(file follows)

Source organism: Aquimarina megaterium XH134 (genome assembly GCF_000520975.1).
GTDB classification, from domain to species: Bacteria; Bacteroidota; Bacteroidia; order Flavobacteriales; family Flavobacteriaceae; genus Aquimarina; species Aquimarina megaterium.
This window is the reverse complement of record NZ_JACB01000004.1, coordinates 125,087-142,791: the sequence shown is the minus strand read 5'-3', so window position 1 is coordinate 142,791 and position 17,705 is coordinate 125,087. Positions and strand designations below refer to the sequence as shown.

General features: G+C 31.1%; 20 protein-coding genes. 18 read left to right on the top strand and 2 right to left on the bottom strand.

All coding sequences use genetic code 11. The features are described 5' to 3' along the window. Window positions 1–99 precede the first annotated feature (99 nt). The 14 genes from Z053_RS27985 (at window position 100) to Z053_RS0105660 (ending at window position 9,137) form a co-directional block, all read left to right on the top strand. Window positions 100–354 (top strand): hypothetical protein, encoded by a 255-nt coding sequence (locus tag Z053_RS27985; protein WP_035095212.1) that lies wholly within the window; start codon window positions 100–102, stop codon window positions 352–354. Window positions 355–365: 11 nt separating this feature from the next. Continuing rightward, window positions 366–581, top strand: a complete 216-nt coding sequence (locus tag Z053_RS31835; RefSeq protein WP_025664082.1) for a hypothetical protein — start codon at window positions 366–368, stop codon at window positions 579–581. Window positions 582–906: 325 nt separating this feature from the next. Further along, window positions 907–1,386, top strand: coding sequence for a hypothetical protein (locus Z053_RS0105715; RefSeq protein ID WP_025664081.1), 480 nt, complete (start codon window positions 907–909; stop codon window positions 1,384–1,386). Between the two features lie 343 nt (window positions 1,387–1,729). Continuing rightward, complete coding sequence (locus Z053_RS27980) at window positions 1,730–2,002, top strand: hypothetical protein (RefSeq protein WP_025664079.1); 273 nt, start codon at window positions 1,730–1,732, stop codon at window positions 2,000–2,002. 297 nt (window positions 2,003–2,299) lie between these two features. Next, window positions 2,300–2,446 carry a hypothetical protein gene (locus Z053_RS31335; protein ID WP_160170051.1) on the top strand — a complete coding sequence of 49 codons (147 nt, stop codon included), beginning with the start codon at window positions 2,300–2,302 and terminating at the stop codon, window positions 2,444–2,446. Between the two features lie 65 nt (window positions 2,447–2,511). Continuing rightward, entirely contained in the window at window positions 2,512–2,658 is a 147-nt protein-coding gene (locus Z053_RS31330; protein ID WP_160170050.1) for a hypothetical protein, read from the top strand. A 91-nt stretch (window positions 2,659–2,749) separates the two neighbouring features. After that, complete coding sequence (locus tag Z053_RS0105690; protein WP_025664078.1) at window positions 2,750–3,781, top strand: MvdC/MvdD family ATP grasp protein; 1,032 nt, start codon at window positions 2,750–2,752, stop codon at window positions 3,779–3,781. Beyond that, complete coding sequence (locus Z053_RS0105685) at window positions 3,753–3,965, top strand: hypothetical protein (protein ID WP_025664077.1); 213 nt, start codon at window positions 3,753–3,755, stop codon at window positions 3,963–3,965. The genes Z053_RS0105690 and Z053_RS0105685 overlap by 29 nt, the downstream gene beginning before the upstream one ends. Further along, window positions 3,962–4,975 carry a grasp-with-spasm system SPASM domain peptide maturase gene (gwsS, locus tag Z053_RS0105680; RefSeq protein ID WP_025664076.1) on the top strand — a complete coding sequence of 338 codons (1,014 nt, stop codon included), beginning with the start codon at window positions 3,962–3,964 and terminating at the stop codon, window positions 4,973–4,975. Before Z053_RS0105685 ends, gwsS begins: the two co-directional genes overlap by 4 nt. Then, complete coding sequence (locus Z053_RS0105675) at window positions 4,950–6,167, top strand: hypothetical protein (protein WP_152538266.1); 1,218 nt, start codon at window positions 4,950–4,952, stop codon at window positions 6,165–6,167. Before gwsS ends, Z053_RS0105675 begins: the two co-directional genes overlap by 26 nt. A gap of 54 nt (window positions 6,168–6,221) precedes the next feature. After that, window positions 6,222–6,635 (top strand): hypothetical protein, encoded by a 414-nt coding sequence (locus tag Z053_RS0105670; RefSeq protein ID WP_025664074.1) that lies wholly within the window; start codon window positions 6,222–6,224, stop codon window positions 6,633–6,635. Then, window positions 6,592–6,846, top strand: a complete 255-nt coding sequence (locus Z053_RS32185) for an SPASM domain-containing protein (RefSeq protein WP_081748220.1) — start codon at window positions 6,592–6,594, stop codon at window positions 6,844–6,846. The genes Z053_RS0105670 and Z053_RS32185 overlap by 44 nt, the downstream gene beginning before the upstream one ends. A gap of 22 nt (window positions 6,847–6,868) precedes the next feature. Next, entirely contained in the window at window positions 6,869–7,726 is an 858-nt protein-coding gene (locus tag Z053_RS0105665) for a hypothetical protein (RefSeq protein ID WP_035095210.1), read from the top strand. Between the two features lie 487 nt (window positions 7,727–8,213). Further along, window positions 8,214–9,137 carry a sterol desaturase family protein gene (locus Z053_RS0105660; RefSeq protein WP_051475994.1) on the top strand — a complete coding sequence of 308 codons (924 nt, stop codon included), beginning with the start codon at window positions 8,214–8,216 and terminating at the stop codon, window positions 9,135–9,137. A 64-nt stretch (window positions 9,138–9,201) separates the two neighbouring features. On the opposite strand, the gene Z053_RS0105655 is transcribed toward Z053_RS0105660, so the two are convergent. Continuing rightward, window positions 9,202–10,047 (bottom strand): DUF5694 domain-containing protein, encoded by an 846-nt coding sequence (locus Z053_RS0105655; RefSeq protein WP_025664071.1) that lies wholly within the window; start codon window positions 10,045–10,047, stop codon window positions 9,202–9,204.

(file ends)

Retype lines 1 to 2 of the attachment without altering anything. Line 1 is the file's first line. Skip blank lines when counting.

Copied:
Source organism: Aquimarina megaterium XH134 (genome assembly GCF_000520975.1).
GTDB classification, from domain to species: Bacteria; Bacteroidota; Bacteroidia; order Flavobacteriales; family Flavobacteriaceae; genus Aquimarina; species Aquimarina megaterium.